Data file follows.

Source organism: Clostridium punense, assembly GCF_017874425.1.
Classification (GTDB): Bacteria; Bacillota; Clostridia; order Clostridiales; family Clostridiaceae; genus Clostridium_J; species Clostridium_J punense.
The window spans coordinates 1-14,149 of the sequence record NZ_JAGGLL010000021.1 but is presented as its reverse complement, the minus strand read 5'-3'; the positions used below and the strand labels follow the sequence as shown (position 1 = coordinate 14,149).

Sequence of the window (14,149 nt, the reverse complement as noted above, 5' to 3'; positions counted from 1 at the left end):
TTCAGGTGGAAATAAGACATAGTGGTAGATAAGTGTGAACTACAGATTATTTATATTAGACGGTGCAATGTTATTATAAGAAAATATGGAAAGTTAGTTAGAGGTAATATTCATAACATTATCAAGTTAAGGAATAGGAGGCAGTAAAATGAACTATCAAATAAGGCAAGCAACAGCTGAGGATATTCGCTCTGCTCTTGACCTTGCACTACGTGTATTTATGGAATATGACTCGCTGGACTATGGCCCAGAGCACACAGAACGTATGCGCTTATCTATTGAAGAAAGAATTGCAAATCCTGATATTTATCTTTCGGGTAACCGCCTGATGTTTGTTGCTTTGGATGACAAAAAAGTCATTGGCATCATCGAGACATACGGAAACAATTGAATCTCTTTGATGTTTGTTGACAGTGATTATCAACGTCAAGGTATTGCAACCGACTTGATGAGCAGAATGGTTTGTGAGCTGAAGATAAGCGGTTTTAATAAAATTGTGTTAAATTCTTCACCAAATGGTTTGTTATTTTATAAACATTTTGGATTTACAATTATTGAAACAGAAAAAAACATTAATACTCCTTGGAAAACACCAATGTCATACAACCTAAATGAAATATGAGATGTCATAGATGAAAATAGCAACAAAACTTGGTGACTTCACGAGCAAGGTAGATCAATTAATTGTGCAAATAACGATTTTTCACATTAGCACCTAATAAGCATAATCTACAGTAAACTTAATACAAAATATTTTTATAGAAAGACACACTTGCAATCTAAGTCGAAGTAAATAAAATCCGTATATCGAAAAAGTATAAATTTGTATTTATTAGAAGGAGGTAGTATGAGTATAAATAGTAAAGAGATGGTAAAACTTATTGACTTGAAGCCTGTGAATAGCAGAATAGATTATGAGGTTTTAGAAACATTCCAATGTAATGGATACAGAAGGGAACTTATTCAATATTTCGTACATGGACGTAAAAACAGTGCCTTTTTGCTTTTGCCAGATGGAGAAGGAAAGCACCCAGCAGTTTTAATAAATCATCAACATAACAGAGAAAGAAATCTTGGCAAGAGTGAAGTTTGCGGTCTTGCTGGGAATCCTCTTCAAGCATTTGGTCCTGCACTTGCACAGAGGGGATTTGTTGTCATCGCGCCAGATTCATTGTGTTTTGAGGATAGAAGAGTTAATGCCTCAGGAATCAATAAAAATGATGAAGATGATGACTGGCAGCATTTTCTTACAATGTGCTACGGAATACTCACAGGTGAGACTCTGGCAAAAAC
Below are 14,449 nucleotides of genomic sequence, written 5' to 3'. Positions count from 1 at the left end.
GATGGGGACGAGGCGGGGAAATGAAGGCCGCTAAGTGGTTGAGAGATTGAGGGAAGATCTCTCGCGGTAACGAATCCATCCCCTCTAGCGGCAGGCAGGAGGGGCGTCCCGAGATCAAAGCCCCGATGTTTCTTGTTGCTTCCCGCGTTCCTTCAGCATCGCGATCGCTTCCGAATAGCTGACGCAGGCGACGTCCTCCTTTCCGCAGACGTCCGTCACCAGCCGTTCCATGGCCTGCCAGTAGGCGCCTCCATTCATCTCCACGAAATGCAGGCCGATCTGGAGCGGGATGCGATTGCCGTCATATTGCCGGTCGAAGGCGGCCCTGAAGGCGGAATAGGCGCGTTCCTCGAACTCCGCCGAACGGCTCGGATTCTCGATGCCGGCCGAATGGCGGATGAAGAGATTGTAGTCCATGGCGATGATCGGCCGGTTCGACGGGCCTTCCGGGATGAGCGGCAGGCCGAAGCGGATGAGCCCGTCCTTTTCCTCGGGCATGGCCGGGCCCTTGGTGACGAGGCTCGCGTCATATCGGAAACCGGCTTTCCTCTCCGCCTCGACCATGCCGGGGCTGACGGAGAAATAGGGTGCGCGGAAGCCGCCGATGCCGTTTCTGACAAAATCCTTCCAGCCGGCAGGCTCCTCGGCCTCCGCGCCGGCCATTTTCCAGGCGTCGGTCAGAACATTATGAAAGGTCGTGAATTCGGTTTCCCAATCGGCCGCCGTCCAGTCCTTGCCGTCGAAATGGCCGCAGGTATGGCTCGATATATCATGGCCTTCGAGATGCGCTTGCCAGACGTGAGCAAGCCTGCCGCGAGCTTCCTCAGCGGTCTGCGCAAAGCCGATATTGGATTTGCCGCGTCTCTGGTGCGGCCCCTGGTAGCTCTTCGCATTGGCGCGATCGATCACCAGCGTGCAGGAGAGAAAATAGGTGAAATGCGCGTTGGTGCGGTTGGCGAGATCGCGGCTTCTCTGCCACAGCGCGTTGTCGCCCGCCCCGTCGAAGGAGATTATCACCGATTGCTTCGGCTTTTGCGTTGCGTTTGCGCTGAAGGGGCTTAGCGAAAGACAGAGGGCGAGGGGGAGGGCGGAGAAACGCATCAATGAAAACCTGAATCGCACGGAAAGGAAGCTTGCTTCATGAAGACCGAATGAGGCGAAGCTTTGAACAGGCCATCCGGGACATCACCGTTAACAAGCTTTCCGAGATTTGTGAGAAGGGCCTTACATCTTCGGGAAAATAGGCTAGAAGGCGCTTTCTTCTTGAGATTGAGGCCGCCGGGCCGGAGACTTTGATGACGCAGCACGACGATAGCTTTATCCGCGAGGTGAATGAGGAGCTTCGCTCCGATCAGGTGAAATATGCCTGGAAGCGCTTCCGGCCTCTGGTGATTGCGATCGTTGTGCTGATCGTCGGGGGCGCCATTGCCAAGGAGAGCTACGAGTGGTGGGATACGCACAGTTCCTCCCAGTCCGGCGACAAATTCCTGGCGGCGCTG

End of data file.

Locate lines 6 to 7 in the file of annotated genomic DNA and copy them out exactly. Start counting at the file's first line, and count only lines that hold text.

Below are 14,449 nucleotides of genomic sequence, written 5' to 3'. Positions count from 1 at the left end.
GATGGGGACGAGGCGGGGAAATGAAGGCCGCTAAGTGGTTGAGAGATTGAGGGAAGATCTCTCGCGGTAACGAATCCATCCCCTCTAGCGGCAGGCAGGAGGGGCGTCCCGAGATCAAAGCCCCGATGTTTCTTGTTGCTTCCCGCGTTCCTTCAGCATCGCGATCGCTTCCGAATAGCTGACGCAGGCGACGTCCTCCTTTCCGCAGACGTCCGTCACCAGCCGTTCCATGGCCTGCCAGTAGGCGCCTCCATTCATCTCCACGAAATGCAGGCCGATCTGGAGCGGGATGCGATTGCCGTCATATTGCCGGTCGAAGGCGGCCCTGAAGGCGGAATAGGCGCGTTCCTCGAACTCCGCCGAACGGCTCGGATTCTCGATGCCGGCCGAATGGCGGATGAAGAGATTGTAGTCCATGGCGATGATCGGCCGGTTCGACGGGCCTTCCGGGATGAGCGGCAGGCCGAAGCGGATGAGCCCGTCCTTTTCCTCGGGCATGGCCGGGCCCTTGGTGACGAGGCTCGCGTCATATCGGAAACCGGCTTTCCTCTCCGCCTCGACCATGCCGGGGCTGACGGAGAAATAGGGTGCGCGGAAGCCGCCGATGCCGTTTCTGACAAAATCCTTCCAGCCGGCAGGCTCCTCGGCCTCCGCGCCGGCCATTTTCCAGGCGTCGGTCAGAACATTATGAAAGGTCGTGAATTCGGTTTCCCAATCGGCCGCCGTCCAGTCCTTGCCGTCGAAATGGCCGCAGGTATGGCTCGATATATCATGGCCTTCGAGATGCGCTTGCCAGACGTGAGCAAGCCTGCCGCGAGCTTCCTCAGCGGTCTGCGCAAAGCCGATATTGGATTTGCCGCGTCTCTGGTGCGGCCCCTGGTAGCTCTTCGCATTGGCGCGATCGATCACCAGCGTGCAGGAGAGAAAATAGGTGAAATGCGCGTTGGTGCGGTTGGCGAGATCGCGGCTTCTCTGCCACAGCGCGTTGTCGCCCGCCCCGTCGAAGGAGATTATCACCGATTGCTTCGGCTTTTGCGTTGCGTTTGCGCTGAAGGGGCTTAGCGAAAGACAGAGGGCGAGGGGGAGGGCGGAGAAACGCATCAATGAAAACCTGAATCGCACGGAAAGGAAGCTTGCTTCATGAAGACCGAATGAGGCGAAGCTTTGAACAGGCCATCCGGGACATCACCGTTAACAAGCTTTCCGAGATTTGTGAGAAGGGCCTTACATCTTCGGGAAAATAGGCTAGAAGGCGCTTTCTTCTTGAGATTGAGGCCGCCGGGCCGGAGACTTTGATGACGCAGCACGACGATAGCTTTATCCGCGAGGTGAATGAGGAGCTTCGCTCCGATCAGGTGAAATATGCCTGGAAGCGCTTCCGGCCTCTGGTGATTGCGATCGTTGTGCTGATCGTCGGGGGCGCCATTGCCAAGGAGAGCTACGAGTGGTGGGATACGCACAGTTCCTCCCAGTCCGGCGACAAATTCCTGGCGGCGCTG